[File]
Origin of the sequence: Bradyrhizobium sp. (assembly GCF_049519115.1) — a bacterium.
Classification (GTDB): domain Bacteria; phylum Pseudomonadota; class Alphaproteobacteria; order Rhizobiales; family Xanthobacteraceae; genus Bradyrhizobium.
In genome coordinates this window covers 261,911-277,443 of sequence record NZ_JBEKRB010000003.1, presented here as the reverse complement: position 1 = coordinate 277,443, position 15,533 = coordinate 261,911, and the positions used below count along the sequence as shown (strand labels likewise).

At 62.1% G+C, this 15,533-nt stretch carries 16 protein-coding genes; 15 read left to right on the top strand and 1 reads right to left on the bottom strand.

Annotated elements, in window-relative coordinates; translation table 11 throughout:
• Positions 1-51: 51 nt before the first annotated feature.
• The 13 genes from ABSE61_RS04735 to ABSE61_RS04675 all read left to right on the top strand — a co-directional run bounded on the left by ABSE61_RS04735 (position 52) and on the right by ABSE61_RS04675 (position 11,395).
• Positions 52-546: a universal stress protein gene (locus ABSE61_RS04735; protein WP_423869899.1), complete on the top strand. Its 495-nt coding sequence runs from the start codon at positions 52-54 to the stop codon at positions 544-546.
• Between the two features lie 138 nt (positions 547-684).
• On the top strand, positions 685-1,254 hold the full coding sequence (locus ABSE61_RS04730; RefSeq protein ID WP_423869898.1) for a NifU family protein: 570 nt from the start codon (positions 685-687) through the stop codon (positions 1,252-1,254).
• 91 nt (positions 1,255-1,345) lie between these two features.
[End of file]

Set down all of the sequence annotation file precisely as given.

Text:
Origin of the sequence: Bradyrhizobium sp. (assembly GCF_049519115.1) — a bacterium.
Classification (GTDB): domain Bacteria; phylum Pseudomonadota; class Alphaproteobacteria; order Rhizobiales; family Xanthobacteraceae; genus Bradyrhizobium.
In genome coordinates this window covers 261,911-277,443 of sequence record NZ_JBEKRB010000003.1, presented here as the reverse complement: position 1 = coordinate 277,443, position 15,533 = coordinate 261,911, and the positions used below count along the sequence as shown (strand labels likewise).

At 62.1% G+C, this 15,533-nt stretch carries 16 protein-coding genes; 15 read left to right on the top strand and 1 reads right to left on the bottom strand.

Annotated elements, in window-relative coordinates; translation table 11 throughout:
• Positions 1-51: 51 nt before the first annotated feature.
• The 13 genes from ABSE61_RS04735 to ABSE61_RS04675 all read left to right on the top strand — a co-directional run bounded on the left by ABSE61_RS04735 (position 52) and on the right by ABSE61_RS04675 (position 11,395).
• Positions 52-546: a universal stress protein gene (locus ABSE61_RS04735; protein WP_423869899.1), complete on the top strand. Its 495-nt coding sequence runs from the start codon at positions 52-54 to the stop codon at positions 544-546.
• Between the two features lie 138 nt (positions 547-684).
• On the top strand, positions 685-1,254 hold the full coding sequence (locus ABSE61_RS04730; RefSeq protein ID WP_423869898.1) for a NifU family protein: 570 nt from the start codon (positions 685-687) through the stop codon (positions 1,252-1,254).
• 91 nt (positions 1,255-1,345) lie between these two features.